Wednesday, April 6, 2016

Holy Boundaries, Catman!

A few years ago I was really hurting for clients so I took on a charity case of sorts. A retired widower called, saying his litter box hadn't been scooped in weeks since his wife passed. He was on dialysis and physically unable to reach the box. He needed someone about once a week to stop by and completely change out his cat's box until he came up with a more permanent solution.

It was Christmastime and I needed the cash, especially in the next couple of months when no one would travel. I cut him a deal, a half price visit since it was only changing the litter, as long as he paid cash.

At first, this worked out great. I could come in the morning when I had few clients and felt good about being so helpful to someone in need. The widower was enjoying our arrangement as well. He started to become more talkative and to try and get his Maine Coon to be social with me. Pretty soon, my quick in-and-out litter box visit took a full 30 minutes.

Spring turned into summer and I noticed that the widower's son was home from college. His son took him to appointments and such but, strangely, I was still needed to scoop the litter box. I'm not one to point out when I'm not needed, but as summer travel picked up for my clients I started to get a little short with this guy when he wanted to talk and have me brush his cat. Instead of feeling proud of my good dead deed, I reluctantly headed to his home once a week wondering how much longer our temporary situation would drag on.

As is predictable with boundary issues, it got worse, not better. The widower, after dumping lots of personal details on me about his deadbeat daughter and need of a new kidney, would start to pry and ask questions about my personal life. Did I have any dates over the weekend? With whom, a vegan? How does that work? Where did we eat? And then, super creepy red flag, if that restaurant is good maybe he and I could go sometime!

Just as I was starting to get grossed out by this guy, he would do something equally pathetic. He called me one weekend, terrified that his cat was sick. I came over to check on kitty and spent two hours helping to herd him to the vet. Then, once at the vet's office, I witnessed this guy's manipulation in action. Everything he told me, about the dead wife, the horrible kids, the need for a new kidney ... got repeated to the reception staff, the vet tech, and the vet. His pity party clearly took up too much of everyone's time, and I would interrupt and interpret for him: "The cat is breathing harder than usual. She was hiding, which she normally doesn't do." Finally, I rounded up kitty and widower and dropped them back at home. Lucky me, I got an extra $5 that week.

Then, he thought his cat needed a friend. A kitten, could I recommend a breeder? This was completely out of the question as far as I was concerned because the vet said that his other cat hadn't been in six years and didn't even have a rabies vaccination. And how could I recommend a "good" breeder when there are so many homeless cats at the shelter? Yet the widower wanted to know if I would go to a Maine Coon breeder with him and start coming twice a week. You know, for the kitten.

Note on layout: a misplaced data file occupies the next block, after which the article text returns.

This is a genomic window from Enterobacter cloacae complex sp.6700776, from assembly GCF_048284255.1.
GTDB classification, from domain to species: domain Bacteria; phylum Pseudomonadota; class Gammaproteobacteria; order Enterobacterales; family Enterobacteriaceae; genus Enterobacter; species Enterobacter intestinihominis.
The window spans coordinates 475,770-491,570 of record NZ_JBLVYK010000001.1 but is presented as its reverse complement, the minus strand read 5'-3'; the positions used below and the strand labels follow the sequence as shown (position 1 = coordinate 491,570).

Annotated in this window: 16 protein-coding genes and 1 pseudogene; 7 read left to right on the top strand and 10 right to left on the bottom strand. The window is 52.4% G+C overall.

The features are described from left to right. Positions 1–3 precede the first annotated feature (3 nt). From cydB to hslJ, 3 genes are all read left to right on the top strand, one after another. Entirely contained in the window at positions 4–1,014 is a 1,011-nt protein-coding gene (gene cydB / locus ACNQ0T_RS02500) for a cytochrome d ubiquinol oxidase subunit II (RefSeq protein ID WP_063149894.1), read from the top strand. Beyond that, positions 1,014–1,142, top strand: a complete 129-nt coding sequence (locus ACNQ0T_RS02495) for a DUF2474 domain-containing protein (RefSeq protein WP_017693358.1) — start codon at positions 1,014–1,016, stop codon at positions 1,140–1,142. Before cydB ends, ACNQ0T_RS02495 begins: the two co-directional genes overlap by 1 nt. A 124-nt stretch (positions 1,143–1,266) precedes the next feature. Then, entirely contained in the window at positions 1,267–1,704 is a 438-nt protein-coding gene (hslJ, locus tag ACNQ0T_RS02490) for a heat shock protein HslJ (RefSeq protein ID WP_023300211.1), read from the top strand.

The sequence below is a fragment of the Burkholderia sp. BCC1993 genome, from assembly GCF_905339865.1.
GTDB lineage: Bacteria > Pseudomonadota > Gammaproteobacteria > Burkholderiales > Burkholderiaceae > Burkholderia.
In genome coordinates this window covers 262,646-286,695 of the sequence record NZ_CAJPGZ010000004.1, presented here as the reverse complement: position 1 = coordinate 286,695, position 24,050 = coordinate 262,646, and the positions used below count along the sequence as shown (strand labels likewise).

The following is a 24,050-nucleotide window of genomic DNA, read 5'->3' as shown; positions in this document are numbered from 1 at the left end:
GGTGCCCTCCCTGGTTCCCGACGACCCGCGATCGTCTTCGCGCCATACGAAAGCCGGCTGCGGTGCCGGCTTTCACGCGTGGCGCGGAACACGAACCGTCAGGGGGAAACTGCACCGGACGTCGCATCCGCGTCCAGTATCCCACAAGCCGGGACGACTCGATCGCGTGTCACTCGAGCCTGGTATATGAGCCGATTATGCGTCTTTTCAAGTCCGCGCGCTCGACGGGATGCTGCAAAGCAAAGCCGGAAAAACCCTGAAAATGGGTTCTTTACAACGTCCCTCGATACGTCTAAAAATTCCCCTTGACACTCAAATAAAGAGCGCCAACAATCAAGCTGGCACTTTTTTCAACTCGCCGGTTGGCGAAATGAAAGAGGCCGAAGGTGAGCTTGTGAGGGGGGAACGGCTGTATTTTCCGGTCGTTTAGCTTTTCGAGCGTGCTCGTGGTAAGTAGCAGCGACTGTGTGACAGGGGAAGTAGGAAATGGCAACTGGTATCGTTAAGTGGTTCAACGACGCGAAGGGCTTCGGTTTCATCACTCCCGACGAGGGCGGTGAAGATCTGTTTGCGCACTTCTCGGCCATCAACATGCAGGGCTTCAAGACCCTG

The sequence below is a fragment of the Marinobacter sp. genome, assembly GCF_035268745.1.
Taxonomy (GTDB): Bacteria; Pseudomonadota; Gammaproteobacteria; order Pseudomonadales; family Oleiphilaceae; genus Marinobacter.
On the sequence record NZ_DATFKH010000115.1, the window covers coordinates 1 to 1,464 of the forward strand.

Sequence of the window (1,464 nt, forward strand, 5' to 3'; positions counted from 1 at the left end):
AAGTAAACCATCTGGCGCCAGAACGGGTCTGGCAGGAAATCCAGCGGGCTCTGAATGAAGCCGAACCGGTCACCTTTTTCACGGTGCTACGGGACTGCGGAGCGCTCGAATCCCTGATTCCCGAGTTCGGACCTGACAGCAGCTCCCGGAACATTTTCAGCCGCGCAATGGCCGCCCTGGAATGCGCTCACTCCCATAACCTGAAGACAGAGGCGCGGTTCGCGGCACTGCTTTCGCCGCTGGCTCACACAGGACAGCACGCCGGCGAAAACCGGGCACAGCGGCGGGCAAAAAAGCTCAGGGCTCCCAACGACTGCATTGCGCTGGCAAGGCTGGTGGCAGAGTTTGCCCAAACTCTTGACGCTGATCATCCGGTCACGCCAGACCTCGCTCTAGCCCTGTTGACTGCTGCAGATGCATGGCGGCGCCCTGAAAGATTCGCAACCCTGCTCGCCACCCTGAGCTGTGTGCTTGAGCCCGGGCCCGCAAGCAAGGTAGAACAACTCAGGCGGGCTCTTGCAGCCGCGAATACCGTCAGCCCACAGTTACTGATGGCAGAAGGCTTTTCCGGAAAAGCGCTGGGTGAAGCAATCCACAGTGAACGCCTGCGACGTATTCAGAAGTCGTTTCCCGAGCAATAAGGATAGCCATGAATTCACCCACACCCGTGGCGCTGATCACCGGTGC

As I stalled on the kitten issue, we got to the last straw. The widower had "lost my email address" and told me he tried to find it on facebook but couldn't. Odd, because all my contact info is on my business facebook page. Then he said, "And I don't know why you're single when you look so cute in that yellow sweater."

Huh? What yellow sweater? Then he showed me ... he didn't find my business facebook page. Dude was creeping around on my personal page without sending a friend request. And then telling me how cute I look.

I started to make myself scarce. I told him I needed two weeks off because business was getting slammed (it was). I made one last appearance and he told me that he had a blow out with his daughter, who happens to have the same name as me. Then he told her -- sarcastically, I can only hope -- that he wanted to change the last name on his inheritance. Meaning, he wanted to will it to me.

Then it all clicked into place. The widower most definitely had boundary issues, but not of the sexual nature. He saw me as the daughter he wished he had. I spoke to my friend who is a licensed clinical social worker and had been through chemo. She explained to me that the dialysis was probably messing with his head big time. Oh, and get the hell outta there!

I did. It broke my heart but I sent him an email saying that business had picked up so much that he had better find another litter box scooper. And I gave him the name of one in his neighborhood. He didn't understand and continued to try to manipulate me. I blocked his email, phone number, and facebook. This was years ago, but just the other day he wanted to add me on linkedin.

My boundaries are much better now. I'm grateful for this lesson and that the worst that happend to me was I got grossed out. I'm not sure what I could have done differently in the past, but now I know not to take any client that makes me feel even slightly uncomfortable. It's never worth the cash.

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